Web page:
The Importance of Community Climate for LGBT Employees April 4, 2010

Posted by Geekgirl in Employment, Legal and Policies, Where you live.
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When looking for a job, do you also think about the community you will be living in? I bet you do. Your employer should too. That reminds me. Call Nancy Pelosi about ENDA. Now.

Industrial and Organizational Psychology, 3 (2010), 79–81.Copyright © 2010 Society for Industrial and Organizational Psychology. 1754-9426/09

COMMENTARIES

Extending Lesbian, Gay, Bisexual,and Transgendered Supportive Organizational Policies: Communities Matter Too

LAURA G. BARRON

University of Wisconsin-Stout

MICHELLE R. HEBL

Rice University

Like King and Cortina (2010), we believe that there is a social and economic imperative for organizations to support their lesbian, gay, bisexual, and transgendered(LGBT) employees. We would extend King and Cortina’s argument, however, and propose that to recruit the best employees, employers ought to be concerned not just with the climate within their organization but also with the climate within their local communities. It is, no doubt, of major importance for employers to foster equal opportunity within the bounds of their organizations.  But employers who write an LGBT antidiscrimination policy into their handbooks and diversity training seminars, offer domestic partner benefits, and even offer LGBT support groups should not consider themselves done.

Correspondence concerning this article should beaddressed to Laura G. Barron.E-mail: barronl@uwstout.edu
Address: Department of Psychology, University of Wisconsin-Stout, 323 McCalmont Hall, Menomonie,WI, 54751

Read the entire article here:  LGBT organizational policies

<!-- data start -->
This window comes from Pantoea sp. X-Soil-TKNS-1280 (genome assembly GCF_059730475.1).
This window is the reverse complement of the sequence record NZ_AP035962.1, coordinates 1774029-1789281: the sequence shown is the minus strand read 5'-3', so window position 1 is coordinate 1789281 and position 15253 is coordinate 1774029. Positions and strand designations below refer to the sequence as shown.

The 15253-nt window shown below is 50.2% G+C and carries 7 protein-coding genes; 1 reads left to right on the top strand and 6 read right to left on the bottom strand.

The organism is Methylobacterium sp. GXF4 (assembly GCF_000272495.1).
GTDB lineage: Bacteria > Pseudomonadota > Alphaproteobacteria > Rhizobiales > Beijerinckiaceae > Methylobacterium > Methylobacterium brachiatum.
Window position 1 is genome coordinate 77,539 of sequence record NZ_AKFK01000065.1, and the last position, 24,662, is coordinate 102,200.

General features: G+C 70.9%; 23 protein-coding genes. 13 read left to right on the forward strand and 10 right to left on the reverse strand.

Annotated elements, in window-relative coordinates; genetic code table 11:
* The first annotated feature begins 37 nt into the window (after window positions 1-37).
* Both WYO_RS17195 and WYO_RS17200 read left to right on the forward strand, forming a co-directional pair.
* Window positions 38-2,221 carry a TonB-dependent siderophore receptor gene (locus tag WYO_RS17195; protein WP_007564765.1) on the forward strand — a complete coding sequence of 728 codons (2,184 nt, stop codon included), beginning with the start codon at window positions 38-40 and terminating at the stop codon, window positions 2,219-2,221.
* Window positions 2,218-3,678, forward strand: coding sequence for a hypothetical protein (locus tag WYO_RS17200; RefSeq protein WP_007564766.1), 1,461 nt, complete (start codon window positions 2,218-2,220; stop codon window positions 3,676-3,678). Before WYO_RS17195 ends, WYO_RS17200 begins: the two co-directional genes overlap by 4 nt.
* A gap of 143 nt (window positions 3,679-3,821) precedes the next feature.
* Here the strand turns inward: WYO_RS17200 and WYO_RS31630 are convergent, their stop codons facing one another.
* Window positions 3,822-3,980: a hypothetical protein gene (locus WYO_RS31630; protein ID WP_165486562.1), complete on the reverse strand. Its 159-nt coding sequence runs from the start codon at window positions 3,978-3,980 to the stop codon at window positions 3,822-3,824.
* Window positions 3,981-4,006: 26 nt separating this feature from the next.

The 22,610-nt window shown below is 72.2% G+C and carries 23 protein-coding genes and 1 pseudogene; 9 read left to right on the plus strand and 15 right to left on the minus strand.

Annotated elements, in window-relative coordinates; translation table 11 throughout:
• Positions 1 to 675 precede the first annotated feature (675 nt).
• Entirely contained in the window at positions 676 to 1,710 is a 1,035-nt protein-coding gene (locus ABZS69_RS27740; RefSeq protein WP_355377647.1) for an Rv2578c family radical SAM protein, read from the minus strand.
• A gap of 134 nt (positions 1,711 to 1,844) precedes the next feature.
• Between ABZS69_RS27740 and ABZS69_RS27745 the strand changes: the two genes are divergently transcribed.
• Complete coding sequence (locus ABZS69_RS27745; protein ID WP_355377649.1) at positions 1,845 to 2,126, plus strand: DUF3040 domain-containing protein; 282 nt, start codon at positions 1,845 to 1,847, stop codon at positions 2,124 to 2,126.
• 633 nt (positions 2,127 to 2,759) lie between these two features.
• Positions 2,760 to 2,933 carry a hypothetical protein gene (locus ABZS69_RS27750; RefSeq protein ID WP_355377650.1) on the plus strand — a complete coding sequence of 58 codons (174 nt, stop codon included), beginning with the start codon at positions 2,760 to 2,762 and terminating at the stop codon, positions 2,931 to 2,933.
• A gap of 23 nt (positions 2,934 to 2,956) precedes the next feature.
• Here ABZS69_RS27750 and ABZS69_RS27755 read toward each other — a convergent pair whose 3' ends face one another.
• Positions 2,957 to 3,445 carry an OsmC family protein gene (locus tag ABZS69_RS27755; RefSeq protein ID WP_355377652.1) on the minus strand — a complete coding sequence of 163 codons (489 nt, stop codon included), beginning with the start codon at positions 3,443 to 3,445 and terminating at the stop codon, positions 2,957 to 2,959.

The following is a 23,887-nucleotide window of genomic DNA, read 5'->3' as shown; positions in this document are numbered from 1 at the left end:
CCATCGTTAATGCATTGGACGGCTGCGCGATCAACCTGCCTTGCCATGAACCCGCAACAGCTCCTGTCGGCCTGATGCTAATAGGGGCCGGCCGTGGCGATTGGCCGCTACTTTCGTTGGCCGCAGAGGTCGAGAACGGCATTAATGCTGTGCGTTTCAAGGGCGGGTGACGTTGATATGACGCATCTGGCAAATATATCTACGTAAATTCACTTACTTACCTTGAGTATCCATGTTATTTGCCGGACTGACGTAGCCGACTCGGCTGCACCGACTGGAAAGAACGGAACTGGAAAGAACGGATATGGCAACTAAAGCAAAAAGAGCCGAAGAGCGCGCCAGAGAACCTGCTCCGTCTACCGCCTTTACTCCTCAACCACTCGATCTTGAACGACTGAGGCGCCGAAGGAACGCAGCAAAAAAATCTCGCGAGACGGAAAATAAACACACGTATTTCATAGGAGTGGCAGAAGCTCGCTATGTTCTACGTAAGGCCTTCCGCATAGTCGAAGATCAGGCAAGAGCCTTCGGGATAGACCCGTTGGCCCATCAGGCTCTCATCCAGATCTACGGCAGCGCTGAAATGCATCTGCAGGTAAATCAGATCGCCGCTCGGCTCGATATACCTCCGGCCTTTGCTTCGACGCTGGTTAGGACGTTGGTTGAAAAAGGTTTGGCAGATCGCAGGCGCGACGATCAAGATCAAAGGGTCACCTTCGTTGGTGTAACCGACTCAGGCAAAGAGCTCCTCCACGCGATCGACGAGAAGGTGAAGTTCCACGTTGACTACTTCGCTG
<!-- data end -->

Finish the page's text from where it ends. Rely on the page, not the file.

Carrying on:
The Importance of Community Climate for LGBT Employees

Ultimately, even the most devoted employees do not live at work. LGBT individuals who are considering whether or not to accept a job are apt to be influenced not only by the policies of their prospective employers but also by the policies of the surrounding area. LGBT individuals need to consider where they will be living the other approximate 128 hours a week when they are not working. As most people live relatively close to their workplaces, LGBT individuals need to ask themselves questions about these communities. ‘‘Is it safe to be ’out’ in the community?’’ ‘‘Will my neighbors be accepting?’’ ‘‘Will my partner and I be stared at if seen together in public?’’ Particularly in locales where sexual orientation discrimination is legal, the answer may be ‘‘no.’’ Hence, even if an organization has succeeded in creating a thoroughly inclusive and accepting organizational climate, prospective LGBTemployees contemplating a position with that organization may need to think hard if that position is located in one of the many U.S. jurisdictions without sexual orientation antidiscrimination legislation.